Angel MEDINA, Doc #H45754, Appellant, v. STATE of Florida, Appellee.
Angel Medina challenges his judgment and sentence for neglect of a child causing great bodily harm in violation of section 827.03, Florida Statutes (2012), following a jury trial. Because Mr. Medina's conduct in allowing a four-year-old child to descend a flight of stairs unassisted—stairs that the child had regularly traversed previously without significant incident—did not rise to the level of culpable negligence or a willful failure to care for the child's well-being, we reverse.
I. THE FACTUAL AND PROCEDURAL BACKGROUND
A. The Incident
On January 10, 2013, Mr. Medina was babysitting his girlfriend's four-year-old son, J.A., when J.A. fell down a set of unfinished wooden stairs inside of Mr. Medina's residence. The fall caused traumatic brain injuries and required a piece of J.A.'s skull to be removed in order to relieve pressure on the brain.1 J.A. was in a medically induced coma in the pediatric intensive care unit for several days and had to stay at the hospital for over two months.
The incident in question began around 4:40 p.m. when J.A.'s mother left to go to work. Later that evening, J.A. was upstairs when he called down to Mr. Medina, who was on the first floor playing video games, and asked him if he could play video games with him. Upon Mr. Medina giving J.A. permission to come down and to bring his controller, J.A. began running down the stairs, where he subsequently fell, cracked his head open, was knocked unconscious, and stopped breathing. Mr. Medina then picked up J.A., ran upstairs, called 911, and tried performing CPR on J.A. until sheriff's deputies and paramedics arrived. The State later charged Mr. Medina with neglect of a child causing great bodily harm.2
B. The Trial
At the trial, the State introduced Mr. Medina's personal statements made in a recorded interview with a detective. In the interview, the detective asked Mr. Medina if the child ever had any trouble with the stairs, and Mr. Medina stated that “[o]ne time there was [an] incident.” When the detective later inquired about that prior incident, Mr. Medina stated, “It was—it was on the last step though. It was on the last stair. [J.A.] just—I don't know. I guess he tripped. He came—come down fast again. He just boom, boom, boom.” It is not clear from this statement whether the references to “com[ing] down fast again” and “boom, boom, boom” referred to the January 10 incident for which Mr. Medina was on trial or to an earlier incident. The detective did not ask Mr. Medina any follow-up questions to clarify this ambiguity.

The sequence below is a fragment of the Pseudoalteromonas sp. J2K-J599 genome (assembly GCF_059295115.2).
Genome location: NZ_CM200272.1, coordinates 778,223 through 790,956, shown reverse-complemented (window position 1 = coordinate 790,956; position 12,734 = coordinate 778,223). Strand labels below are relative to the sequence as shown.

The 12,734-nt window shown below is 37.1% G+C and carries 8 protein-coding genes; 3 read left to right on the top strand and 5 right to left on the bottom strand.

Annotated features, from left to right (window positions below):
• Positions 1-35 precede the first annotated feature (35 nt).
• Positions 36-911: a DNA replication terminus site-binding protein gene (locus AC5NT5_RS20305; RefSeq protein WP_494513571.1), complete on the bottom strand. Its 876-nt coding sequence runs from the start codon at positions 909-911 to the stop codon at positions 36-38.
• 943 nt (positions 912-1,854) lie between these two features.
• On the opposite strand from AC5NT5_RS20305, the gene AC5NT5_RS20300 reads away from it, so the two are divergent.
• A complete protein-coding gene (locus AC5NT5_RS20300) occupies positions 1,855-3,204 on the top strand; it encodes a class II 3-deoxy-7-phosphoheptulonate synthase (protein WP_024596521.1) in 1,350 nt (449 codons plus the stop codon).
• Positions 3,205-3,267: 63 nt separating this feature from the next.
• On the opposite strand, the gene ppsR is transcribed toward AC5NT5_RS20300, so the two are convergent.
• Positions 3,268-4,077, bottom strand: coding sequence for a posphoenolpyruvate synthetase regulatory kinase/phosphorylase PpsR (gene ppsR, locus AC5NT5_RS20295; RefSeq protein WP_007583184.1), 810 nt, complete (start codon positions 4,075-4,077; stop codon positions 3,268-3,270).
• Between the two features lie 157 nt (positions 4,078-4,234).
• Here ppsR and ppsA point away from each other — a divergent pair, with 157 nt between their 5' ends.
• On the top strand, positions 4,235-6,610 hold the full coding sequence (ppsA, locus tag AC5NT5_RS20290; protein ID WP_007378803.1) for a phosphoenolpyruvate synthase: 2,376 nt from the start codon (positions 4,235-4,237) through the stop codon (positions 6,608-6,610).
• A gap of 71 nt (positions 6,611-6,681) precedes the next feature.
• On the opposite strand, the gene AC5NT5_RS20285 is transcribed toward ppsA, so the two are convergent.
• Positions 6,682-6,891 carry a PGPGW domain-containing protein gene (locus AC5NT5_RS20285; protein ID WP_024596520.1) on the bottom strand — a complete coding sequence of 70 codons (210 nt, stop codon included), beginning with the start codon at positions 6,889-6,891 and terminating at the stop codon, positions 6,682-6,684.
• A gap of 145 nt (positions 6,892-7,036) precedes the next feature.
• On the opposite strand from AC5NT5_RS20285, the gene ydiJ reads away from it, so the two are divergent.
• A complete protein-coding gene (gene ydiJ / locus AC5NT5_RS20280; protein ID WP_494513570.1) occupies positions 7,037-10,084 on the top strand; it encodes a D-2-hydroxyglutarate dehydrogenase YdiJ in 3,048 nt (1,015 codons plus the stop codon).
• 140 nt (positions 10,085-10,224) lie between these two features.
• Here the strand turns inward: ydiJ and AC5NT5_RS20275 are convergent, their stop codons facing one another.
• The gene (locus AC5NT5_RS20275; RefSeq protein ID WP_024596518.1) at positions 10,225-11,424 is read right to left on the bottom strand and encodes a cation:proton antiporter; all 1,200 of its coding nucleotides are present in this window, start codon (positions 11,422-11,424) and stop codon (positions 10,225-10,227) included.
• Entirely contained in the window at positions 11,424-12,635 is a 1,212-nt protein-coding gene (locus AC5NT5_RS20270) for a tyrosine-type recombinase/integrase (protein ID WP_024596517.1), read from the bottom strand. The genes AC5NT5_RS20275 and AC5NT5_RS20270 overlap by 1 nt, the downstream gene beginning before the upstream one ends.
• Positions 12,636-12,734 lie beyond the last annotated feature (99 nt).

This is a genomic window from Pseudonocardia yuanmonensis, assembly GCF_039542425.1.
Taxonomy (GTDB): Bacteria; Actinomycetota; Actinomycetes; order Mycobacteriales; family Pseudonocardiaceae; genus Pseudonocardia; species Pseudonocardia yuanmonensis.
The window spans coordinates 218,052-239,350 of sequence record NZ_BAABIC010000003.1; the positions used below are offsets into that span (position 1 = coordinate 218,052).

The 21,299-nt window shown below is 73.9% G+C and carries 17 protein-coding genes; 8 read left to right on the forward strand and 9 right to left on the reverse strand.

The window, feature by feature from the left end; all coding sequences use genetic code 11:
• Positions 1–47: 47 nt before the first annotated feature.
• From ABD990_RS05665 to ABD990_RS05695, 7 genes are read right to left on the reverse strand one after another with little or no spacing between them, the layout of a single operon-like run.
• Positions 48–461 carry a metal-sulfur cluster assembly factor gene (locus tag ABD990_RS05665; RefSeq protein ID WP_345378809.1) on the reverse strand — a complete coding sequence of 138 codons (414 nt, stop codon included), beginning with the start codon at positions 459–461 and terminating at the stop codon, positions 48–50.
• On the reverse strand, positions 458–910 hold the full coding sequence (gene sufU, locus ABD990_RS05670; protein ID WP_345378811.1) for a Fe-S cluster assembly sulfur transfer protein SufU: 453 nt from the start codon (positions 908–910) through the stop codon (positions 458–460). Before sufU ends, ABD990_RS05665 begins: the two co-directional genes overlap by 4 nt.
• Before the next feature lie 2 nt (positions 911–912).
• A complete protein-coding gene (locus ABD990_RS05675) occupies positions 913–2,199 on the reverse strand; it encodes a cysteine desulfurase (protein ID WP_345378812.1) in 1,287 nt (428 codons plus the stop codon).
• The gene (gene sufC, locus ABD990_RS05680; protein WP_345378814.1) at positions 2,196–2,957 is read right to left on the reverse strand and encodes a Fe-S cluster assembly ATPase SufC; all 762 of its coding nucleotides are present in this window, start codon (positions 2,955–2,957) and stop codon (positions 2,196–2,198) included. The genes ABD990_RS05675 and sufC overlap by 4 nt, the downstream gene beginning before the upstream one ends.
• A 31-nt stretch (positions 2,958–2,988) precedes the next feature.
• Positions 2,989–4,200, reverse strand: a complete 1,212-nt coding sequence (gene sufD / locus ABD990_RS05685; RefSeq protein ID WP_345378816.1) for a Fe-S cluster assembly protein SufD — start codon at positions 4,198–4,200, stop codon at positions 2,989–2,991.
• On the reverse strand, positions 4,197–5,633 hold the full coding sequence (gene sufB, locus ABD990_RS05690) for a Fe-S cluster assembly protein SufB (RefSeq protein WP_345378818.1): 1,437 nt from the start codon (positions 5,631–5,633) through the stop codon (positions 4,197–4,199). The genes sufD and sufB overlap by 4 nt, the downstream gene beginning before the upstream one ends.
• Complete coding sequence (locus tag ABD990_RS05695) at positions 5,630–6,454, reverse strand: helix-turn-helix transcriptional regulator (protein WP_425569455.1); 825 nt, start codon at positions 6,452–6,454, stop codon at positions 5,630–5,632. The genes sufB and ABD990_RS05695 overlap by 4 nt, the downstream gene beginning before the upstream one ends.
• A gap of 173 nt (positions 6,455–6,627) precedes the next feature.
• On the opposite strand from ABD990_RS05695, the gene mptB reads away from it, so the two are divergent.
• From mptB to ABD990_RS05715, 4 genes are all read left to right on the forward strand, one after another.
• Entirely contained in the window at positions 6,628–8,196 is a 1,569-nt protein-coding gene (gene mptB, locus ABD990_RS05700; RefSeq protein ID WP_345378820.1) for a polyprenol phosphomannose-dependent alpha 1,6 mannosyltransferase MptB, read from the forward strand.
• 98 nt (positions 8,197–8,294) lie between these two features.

The State then introduced a reenactment video in which Mr. Medina had participated. In the video, Mr. Medina stated that J.A. was about halfway down the stairs when he fell. Mr. Medina further stated in the interview that he did not see J.A. fall but heard it. He asserted that he did not watch J.A. descend the stairs because he was sitting on the couch focusing on his video games. Also, Mr. Medina stated that J.A. frequently traversed the stairs and that he only knew of one other time when J.A. had trouble walking up and down the stairs by himself. Specifically, Mr. Medina stated that J.A. fell “going up” the stairs but that it was “nothing serious.” Mr. Medina's report of J.A.'s fall “going up” the stairs seems to be the earlier incident that he referenced in the recorded interview.